Self-Portrait, 1918

Self-Portrait, 1918


Cardinal

"Compostion with Red,
Blue, and Yellow," 1930


Broadway Boogie-Woogie

"Broadway Boogie-Woogie,"
1942-43,
his final painting


Past Masters:
Mondrian on Abstraction

This series of trees shows
his progression to
the abstract

The Red Tree

"The Red Tree," 1909-10

The Gray Tree

"The Gray Tree," 1911

The Red Tree

"Flowering Appletree," 1912


The following excerpts are from the essay "Plastic Art & Pure Plastic Art" (1937) by Piet Mondrian (1872-1944) published in Modern Artists on Art, edited by Robert L. Herbert (Prentice-Hall, 1964).

Although Art is fundamentally everywhere and always the same, nevertheless two main human inclinations, diametrically opposed to each other, appear in its many and varied expressions. One aims at the direct creation of universal beauty, the other at the esthetic expression of oneself, in other words, of that which one thinks and experiences. The first aims at representing reality objectively, the second subjectively. Thus we see in every work of figurative art the desire, objectively to represent beauty, solely through form and color, in mutually balanced relations, and, at the same time, an attempt to express that which these forms, colors, and relations arouse in us. This latter attempt must of necessity result in an individual expression which veils the pure representation of beauty. Nevertheless, both the two opposing elements (universal-individual) are indispensable if the work is to arouse emotion. Art had to find the right solution. In spite of the dual nature of the creative inclinations, figurative art has produced a harmony through a certain coordination between objective and subjective expression. For the spectator, however, who demands a pure representation of beauty, the individual expression is too predominant. For the artist the search for a unified expression through the balance of two opposites has been, and always will be, a continual struggle.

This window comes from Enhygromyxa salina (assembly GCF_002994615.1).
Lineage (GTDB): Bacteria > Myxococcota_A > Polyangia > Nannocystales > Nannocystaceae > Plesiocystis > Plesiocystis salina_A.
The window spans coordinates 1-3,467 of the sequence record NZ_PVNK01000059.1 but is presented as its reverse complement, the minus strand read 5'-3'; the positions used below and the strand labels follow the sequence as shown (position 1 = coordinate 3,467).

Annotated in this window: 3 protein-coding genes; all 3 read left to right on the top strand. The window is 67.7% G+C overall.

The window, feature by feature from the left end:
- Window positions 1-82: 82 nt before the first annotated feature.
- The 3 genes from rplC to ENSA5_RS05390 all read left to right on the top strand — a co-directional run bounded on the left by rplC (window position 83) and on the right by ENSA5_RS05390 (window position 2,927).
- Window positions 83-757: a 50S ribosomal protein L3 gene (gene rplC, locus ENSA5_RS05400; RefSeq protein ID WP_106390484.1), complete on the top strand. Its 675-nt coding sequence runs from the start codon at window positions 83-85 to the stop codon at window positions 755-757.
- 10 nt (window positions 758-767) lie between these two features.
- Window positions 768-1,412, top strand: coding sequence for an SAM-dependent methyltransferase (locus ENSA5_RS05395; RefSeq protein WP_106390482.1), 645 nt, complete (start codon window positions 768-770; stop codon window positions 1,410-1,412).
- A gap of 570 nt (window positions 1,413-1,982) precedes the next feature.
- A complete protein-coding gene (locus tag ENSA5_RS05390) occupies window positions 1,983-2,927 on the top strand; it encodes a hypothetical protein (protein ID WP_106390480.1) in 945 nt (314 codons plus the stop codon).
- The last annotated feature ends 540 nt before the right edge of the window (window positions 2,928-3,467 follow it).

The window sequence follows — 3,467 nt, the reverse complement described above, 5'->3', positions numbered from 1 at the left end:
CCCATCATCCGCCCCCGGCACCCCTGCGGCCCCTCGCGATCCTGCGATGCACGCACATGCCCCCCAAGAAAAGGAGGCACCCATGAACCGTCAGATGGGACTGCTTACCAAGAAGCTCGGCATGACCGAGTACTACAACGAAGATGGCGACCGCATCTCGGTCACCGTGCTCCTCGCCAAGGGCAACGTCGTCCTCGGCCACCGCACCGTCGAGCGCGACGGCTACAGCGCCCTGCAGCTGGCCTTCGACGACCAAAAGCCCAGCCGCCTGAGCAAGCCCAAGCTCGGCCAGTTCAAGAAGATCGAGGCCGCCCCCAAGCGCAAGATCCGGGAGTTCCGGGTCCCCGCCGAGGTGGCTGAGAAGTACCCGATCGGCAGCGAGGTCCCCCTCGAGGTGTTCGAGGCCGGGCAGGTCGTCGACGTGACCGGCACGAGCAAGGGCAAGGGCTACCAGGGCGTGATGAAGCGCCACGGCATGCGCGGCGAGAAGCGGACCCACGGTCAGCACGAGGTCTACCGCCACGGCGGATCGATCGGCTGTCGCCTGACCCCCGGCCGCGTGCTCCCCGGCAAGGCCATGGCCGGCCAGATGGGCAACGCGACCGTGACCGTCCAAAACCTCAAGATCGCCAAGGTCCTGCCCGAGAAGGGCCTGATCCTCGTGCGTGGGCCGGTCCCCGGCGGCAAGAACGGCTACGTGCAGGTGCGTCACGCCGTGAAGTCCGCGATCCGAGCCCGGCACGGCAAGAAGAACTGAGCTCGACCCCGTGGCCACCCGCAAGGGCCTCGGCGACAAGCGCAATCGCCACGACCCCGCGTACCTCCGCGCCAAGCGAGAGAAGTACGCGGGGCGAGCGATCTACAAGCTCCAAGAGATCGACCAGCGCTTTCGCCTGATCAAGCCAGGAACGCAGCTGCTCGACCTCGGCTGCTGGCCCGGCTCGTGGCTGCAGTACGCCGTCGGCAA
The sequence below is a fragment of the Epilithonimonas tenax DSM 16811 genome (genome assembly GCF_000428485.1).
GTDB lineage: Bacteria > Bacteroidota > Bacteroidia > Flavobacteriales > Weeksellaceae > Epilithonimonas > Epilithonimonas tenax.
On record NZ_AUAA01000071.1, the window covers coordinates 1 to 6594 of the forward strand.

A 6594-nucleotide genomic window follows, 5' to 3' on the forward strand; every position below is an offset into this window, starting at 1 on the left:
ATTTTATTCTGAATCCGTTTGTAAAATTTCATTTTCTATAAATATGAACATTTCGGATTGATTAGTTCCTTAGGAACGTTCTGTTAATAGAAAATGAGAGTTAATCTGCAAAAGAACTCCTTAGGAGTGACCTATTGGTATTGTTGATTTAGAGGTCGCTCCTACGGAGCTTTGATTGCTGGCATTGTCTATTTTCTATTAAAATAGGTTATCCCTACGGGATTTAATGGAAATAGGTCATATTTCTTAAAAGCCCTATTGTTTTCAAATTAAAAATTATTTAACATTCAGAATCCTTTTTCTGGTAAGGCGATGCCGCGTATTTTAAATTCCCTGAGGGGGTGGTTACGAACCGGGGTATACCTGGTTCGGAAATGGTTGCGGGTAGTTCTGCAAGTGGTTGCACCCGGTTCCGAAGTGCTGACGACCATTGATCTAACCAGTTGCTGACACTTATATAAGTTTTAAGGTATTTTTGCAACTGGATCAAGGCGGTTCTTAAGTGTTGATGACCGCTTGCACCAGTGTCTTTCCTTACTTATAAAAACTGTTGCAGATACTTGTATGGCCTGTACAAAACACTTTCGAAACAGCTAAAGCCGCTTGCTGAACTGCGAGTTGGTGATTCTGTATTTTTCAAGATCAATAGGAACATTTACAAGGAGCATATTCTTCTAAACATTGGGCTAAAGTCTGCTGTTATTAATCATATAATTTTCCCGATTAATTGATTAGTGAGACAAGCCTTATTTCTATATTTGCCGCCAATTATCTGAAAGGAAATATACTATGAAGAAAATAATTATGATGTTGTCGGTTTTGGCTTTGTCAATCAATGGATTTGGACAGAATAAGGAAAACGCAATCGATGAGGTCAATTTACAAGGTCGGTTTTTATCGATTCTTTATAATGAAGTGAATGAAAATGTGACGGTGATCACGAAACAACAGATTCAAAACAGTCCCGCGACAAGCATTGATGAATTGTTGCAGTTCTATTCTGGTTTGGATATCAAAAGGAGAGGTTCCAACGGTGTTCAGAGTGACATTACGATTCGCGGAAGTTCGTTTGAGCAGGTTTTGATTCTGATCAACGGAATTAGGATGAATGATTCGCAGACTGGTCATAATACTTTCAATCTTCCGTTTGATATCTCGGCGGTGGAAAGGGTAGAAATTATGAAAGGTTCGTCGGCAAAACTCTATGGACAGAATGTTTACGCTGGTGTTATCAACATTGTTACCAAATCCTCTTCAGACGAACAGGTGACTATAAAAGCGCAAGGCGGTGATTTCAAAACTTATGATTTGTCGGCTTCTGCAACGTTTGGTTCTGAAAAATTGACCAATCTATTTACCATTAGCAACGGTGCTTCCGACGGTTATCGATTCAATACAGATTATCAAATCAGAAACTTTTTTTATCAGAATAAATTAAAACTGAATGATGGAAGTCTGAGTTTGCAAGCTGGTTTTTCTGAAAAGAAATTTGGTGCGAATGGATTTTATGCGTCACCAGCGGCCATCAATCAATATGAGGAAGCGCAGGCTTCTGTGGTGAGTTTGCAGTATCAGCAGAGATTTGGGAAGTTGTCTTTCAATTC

Throughout the history of culture, art has demonstrated that universal beauty does not arise from the particular character of the form, but from the dynamic rhythm of its inherent relationships, or--in a composition--from the mutual relations of forms. Art has shown that it is a question of determining the relations. It has revealed that the forms exist only for the creation of relationships; that forms create relations and that relations create forms. In this duality of forms and their relations, neither takes precedence.��

Copyright 2005, Gallery Walk, Brattleboro, Vermont

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